1. Coffee sets off a chain reaction in the body that stresses the adrenals. The acid- based oil in coffee irritates the lining of the stomach and increases gastric acidity. That sparks the secretion of adrenaline by the body. Adrenaline stimulates insulin secretion, which fuels hypoglycemia (low blood sugar). The end results are tension, a mild rise in blood pressure, a craving for sweets 2 or 3 hours later, low energy and a depressed mood.
2. Coffee counteracts different medications. When our blood sugar drops, the body ups the production of epinephrine—which counteracts the medications typically prescribed for people suffering from pain, obesity, hypertension or depression.
3. Coffee causes nutritional deficiencies. Heavy coffee drinkers have a deficiency of the B1 vitamin thiamine. Symptoms of B1 deficiency range from fatigue, nervousness and malaise to aches, pains and headaches. In addition, regular consumption of coffee prevents nutrients from being absorbed effectively in your small intestines, which leads to further vitamin and mineral deficiencies.
4. Pesticides in coffee are toxic to the body. Coffee growers in Colombia—where a vast amount of our coffee comes from—often use harmful pesticides when growing their beans, such as aldrin, dieldrin, chlordane and heptachlor. Some scientists speculate that coffee beans are the most significant source of these toxins in U.S. diets.
5. Long-term coffee consumption taxes the liver, increasing toxicity in the body and opening the door to disease. The function of the liver is to filter the blood so that it can clean and nourish the cells in our body. When the liver gets overloaded trying to detoxify chemical residues in coffee (and the foods and other substances we bring into our bodies), it becomes congested. And when the liver is congested, it doesn’t properly filter the blood. Impure blood ends up circulating through the body, impeding cells’ ability to regenerate and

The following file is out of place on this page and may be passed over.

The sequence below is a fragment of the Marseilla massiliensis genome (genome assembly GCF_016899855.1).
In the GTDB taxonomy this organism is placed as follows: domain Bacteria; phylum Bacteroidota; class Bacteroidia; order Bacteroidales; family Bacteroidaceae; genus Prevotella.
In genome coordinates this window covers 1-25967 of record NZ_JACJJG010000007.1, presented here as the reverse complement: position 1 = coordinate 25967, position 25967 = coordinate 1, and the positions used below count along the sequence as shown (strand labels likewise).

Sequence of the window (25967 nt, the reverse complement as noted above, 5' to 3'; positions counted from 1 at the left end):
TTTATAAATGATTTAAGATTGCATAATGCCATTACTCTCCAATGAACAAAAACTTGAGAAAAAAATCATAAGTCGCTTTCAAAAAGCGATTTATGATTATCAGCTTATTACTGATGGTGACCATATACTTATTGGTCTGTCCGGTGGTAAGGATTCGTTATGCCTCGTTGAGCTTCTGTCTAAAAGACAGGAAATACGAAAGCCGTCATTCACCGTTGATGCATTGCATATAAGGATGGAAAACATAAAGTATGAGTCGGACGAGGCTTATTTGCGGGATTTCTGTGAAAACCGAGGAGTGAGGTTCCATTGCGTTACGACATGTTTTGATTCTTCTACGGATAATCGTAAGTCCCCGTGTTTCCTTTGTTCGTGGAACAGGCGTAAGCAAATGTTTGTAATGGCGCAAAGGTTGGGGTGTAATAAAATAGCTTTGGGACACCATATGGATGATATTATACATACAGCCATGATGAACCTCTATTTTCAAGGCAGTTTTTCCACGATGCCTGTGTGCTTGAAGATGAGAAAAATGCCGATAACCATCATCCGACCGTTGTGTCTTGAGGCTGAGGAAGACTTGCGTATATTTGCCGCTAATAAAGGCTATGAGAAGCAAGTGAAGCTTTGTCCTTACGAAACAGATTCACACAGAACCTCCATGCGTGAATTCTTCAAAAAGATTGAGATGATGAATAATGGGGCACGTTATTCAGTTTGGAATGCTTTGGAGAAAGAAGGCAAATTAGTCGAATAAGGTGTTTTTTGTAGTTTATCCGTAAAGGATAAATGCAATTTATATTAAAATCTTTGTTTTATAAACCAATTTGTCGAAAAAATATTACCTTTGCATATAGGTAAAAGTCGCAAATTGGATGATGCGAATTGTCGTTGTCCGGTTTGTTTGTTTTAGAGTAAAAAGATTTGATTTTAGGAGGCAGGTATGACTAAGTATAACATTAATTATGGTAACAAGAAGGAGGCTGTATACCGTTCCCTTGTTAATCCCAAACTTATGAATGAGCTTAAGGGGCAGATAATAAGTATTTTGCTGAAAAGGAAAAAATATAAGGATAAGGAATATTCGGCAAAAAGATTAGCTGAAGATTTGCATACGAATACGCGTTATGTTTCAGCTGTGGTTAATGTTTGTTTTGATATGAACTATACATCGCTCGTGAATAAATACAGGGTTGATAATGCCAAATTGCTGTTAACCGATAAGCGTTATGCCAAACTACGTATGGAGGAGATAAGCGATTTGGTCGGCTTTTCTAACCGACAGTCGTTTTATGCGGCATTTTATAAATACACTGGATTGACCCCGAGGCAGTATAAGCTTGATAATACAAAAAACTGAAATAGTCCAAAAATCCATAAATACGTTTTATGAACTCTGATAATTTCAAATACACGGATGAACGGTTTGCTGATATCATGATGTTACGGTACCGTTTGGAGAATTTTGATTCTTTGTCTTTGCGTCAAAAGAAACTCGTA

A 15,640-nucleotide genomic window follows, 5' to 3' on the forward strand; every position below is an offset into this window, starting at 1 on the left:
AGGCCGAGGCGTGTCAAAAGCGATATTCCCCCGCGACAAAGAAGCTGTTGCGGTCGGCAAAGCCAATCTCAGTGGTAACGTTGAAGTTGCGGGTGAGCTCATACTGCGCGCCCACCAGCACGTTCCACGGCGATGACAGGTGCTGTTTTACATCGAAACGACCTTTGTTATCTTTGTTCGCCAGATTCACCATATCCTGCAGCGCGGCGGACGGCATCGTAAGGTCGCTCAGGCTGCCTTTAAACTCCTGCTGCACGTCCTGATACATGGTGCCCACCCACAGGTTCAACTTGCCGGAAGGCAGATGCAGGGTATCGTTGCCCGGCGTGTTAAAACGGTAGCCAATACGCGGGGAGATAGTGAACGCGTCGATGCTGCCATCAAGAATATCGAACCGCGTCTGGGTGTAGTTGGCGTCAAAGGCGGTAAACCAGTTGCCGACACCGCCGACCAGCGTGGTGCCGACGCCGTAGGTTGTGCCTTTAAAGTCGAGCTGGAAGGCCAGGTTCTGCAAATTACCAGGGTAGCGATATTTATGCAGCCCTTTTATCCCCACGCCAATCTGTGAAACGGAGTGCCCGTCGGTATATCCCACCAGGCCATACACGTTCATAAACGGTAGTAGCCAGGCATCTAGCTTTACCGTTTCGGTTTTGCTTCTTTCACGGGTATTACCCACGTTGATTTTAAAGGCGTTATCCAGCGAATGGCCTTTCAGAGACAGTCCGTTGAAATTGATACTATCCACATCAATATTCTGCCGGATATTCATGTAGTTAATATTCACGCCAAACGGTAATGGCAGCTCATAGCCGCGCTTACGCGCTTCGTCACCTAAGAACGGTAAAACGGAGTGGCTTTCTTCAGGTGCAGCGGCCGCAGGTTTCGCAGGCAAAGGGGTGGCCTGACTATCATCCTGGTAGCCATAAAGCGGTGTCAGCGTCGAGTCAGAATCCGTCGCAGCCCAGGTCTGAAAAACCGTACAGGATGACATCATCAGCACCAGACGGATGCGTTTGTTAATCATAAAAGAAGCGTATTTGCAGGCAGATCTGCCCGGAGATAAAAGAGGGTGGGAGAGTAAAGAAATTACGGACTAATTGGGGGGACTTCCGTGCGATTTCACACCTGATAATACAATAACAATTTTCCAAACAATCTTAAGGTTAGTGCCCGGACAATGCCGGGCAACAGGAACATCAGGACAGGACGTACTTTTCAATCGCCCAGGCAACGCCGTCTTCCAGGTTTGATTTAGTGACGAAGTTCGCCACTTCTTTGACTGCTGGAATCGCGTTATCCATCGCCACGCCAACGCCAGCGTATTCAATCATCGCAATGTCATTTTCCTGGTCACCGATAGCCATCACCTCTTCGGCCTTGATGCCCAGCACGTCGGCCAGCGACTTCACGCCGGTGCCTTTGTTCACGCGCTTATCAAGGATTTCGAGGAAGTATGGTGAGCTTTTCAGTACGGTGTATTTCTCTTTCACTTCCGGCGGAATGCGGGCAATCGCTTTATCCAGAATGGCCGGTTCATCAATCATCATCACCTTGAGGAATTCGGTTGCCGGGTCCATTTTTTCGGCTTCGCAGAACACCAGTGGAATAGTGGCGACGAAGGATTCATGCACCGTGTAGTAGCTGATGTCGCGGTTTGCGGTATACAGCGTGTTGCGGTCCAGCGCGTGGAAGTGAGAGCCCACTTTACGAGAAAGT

grow healthy tissue.
Unfortunately, drinking decaffeinated coffee isn’t any better than drinking regular coffee, because it can contain large concentrations of trichloroethylene — a chemical that’s also used as a degreasing agent in the metal industry and a solvent and dry-cleaning agent in the clothing industry. Trichloroethylene is also related to vinyl chloride, a chemical in plastic that’s been linked to certain types of liver cancer.
If you can’t fathom getting through the day without that coffee taste, try herbal drinks with chicory, which has the flavor you love without the harmful side effects. If you need a pick-me-up to start the day, give yerba mate a try. It has effective stimulants but doesn’t produce as many of the negative health effects that caffeine does. An even better, more healthful, option is herbal tea. Herbal teas seem weak to you? Pump them up by using two or three tea bags per cup of tea and letting them steep for a longer period of time. Add a bit of nut milk if you’d like to drink them latte-style.